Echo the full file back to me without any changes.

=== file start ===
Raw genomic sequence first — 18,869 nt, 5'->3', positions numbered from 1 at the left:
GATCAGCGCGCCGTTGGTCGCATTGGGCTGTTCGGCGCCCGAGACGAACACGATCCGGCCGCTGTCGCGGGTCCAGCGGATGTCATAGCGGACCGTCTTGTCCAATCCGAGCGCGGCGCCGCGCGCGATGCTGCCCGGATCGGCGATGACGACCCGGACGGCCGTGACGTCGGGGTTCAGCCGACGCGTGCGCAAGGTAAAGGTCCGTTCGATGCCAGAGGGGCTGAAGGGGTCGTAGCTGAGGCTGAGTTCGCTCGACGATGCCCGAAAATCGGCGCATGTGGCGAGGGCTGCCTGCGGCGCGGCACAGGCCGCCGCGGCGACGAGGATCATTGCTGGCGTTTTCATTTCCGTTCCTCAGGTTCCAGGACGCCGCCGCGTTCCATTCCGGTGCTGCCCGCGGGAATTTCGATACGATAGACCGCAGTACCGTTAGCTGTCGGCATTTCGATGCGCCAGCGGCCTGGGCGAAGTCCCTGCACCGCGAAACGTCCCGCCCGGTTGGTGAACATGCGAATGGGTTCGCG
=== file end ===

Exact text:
Raw genomic sequence first — 18,869 nt, 5'->3', positions numbered from 1 at the left:
GATCAGCGCGCCGTTGGTCGCATTGGGCTGTTCGGCGCCCGAGACGAACACGATCCGGCCGCTGTCGCGGGTCCAGCGGATGTCATAGCGGACCGTCTTGTCCAATCCGAGCGCGGCGCCGCGCGCGATGCTGCCCGGATCGGCGATGACGACCCGGACGGCCGTGACGTCGGGGTTCAGCCGACGCGTGCGCAAGGTAAAGGTCCGTTCGATGCCAGAGGGGCTGAAGGGGTCGTAGCTGAGGCTGAGTTCGCTCGACGATGCCCGAAAATCGGCGCATGTGGCGAGGGCTGCCTGCGGCGCGGCACAGGCCGCCGCGGCGACGAGGATCATTGCTGGCGTTTTCATTTCCGTTCCTCAGGTTCCAGGACGCCGCCGCGTTCCATTCCGGTGCTGCCCGCGGGAATTTCGATACGATAGACCGCAGTACCGTTAGCTGTCGGCATTTCGATGCGCCAGCGGCCTGGGCGAAGTCCCTGCACCGCGAAACGTCCCGCCCGGTTGGTGAACATGCGAATGGGTTCGCG